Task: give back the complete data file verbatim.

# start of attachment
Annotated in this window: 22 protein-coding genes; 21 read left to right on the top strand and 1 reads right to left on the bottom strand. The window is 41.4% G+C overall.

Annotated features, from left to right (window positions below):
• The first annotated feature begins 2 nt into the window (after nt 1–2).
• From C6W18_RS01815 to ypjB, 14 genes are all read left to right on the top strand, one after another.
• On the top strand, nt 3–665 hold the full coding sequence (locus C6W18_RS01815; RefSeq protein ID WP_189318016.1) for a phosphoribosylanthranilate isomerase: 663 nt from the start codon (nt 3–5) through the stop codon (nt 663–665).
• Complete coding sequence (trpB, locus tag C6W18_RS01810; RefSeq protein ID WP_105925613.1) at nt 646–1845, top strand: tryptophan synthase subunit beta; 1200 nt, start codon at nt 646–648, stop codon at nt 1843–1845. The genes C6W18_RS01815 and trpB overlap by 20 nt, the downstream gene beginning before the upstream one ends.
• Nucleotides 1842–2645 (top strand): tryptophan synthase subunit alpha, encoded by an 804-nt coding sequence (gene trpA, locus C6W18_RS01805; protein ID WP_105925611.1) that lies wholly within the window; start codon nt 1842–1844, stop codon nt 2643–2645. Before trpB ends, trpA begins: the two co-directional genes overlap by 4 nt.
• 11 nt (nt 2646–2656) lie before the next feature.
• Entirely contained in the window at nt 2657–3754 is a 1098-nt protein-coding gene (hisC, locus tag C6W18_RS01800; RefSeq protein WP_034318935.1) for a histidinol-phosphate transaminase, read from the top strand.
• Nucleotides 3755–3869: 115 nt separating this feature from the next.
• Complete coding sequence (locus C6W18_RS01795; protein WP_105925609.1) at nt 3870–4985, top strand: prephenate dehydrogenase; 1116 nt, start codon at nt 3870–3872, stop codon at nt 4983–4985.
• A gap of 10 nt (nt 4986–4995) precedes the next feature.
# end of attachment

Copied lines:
Annotated in this window: 22 protein-coding genes; 21 read left to right on the top strand and 1 reads right to left on the bottom strand. The window is 41.4% G+C overall.

Annotated features, from left to right (window positions below):
• The first annotated feature begins 2 nt into the window (after nt 1–2).
• From C6W18_RS01815 to ypjB, 14 genes are all read left to right on the top strand, one after another.
• On the top strand, nt 3–665 hold the full coding sequence (locus C6W18_RS01815; RefSeq protein ID WP_189318016.1) for a phosphoribosylanthranilate isomerase: 663 nt from the start codon (nt 3–5) through the stop codon (nt 663–665).
• Complete coding sequence (trpB, locus tag C6W18_RS01810; RefSeq protein ID WP_105925613.1) at nt 646–1845, top strand: tryptophan synthase subunit beta; 1200 nt, start codon at nt 646–648, stop codon at nt 1843–1845. The genes C6W18_RS01815 and trpB overlap by 20 nt, the downstream gene beginning before the upstream one ends.
• Nucleotides 1842–2645 (top strand): tryptophan synthase subunit alpha, encoded by an 804-nt coding sequence (gene trpA, locus C6W18_RS01805; protein ID WP_105925611.1) that lies wholly within the window; start codon nt 1842–1844, stop codon nt 2643–2645. Before trpB ends, trpA begins: the two co-directional genes overlap by 4 nt.
• 11 nt (nt 2646–2656) lie before the next feature.
• Entirely contained in the window at nt 2657–3754 is a 1098-nt protein-coding gene (hisC, locus tag C6W18_RS01800; RefSeq protein WP_034318935.1) for a histidinol-phosphate transaminase, read from the top strand.
• Nucleotides 3755–3869: 115 nt separating this feature from the next.
• Complete coding sequence (locus C6W18_RS01795; protein WP_105925609.1) at nt 3870–4985, top strand: prephenate dehydrogenase; 1116 nt, start codon at nt 3870–3872, stop codon at nt 4983–4985.
• A gap of 10 nt (nt 4986–4995) precedes the next feature.